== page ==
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    Well followup.. I just returned from the grocery store. What a mad house.. I had to park behind the store.. and that was not an original idea by any stretch.

    I went with potato bread... I think you are right KY.. it's going to toast well, even though it has a starchy quality it won't be greasy but it has more punch than plain white bread. I plan to go very light with butter and considering the pancetta and gorgonzola I may just use a light spraying of olive oil. I'm afraid gorg cheese is going to push this over the richness scale.

    I've got baby arugula, and although the romas are the perfect size, they apparently are not in season even here in FL, so I went with campam tomatoes (cherry tomato on steroids) so the size is still right, I hope the moisture is manageable.

    I appreciate the advice on the torch. I hadn't really thought it through, but in H.S. I used to solder intricate gold jewelry with a full sized propane torch, I had to circle the joint to very slowly bring it up to temp, the flux would solidify locking the solder in place.. as soon as the solder would flow, I'd immediately pull the heat off. Never thought that might benefit me 13 yrs later but perhaps so /img/vbsmilies/smilies/wink.gif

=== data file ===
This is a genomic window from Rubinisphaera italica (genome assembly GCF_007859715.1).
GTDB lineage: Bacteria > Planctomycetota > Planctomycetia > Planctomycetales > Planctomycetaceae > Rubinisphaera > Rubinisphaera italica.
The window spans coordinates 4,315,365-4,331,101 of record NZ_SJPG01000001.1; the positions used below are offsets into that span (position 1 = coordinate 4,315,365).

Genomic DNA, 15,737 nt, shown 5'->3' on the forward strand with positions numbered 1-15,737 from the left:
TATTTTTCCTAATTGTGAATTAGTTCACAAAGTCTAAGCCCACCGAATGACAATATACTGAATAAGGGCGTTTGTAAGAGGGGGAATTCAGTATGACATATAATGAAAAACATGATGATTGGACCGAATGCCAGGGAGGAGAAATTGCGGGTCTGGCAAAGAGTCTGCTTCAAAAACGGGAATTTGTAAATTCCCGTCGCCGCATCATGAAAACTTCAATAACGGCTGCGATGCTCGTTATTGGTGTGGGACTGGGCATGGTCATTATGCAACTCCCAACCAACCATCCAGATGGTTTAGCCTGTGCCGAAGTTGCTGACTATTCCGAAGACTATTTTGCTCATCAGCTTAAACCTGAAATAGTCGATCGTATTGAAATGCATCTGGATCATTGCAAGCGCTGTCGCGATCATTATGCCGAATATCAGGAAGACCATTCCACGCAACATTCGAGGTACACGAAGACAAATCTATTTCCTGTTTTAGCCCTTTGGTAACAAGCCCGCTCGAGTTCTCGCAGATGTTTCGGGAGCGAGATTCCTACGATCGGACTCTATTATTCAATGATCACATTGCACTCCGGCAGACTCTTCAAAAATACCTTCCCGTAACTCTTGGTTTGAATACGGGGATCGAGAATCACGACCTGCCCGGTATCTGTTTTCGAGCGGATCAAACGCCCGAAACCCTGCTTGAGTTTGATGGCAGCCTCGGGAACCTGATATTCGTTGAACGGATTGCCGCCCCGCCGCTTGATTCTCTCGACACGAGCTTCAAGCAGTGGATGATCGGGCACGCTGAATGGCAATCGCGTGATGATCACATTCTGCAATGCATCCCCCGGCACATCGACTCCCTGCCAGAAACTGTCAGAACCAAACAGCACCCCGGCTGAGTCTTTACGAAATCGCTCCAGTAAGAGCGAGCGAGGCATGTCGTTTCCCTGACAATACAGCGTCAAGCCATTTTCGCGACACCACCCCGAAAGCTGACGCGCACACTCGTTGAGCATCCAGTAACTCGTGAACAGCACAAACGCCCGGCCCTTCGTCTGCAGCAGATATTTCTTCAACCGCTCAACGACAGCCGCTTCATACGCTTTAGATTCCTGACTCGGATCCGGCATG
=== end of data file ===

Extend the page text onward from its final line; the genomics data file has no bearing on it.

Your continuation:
11. kyheirloomer

    kyheirloomer

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    I'm afraid gorg cheese is going to push this over the richness scale.

    So, WTH! It's Thanksgiving, ya know. Thanksgiving! You're supposed to over-indulge!
     
  12. dc sunshine

    dc sunshine

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    It's probably too late by now, but I'd be tempted with a Pide/Turkish bread, It's sturdy, no big holes like ciabatta, tastes great too and loves either olive oil or butter.
     
  13. eastshores

    eastshores

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    Thanks everyone for the input. They came out pretty well, everyone seemed to like them.

    [​IMG]
     
  14. homemadecook

    homemadecook

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    Wow! Thats look good! And also, nice presentation. The suggestion of KYH really turns out great!! :)
     
  15. kyheirloomer

    kyheirloomer

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    Only one problem I can see with them, Eastshores----did FedEx have the wrong address? Mine never arrived. /img/vbsmilies/smilies/wink.gif

    Seriously, they look really good. Ain't it great when a plan comes together!
     
  16. dc sunshine

    dc sunshine

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    KYH I think mine are in the mail too - they look great Eastshores - bet they didn't last long :)
     
  17. kimagnello

    kimagnello

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    I was always fond of a butter-grilled BLT made with sliced sourdough bread. I used to get my favorite blt from a place that is no longer open and they did it this way. It was DE-licious!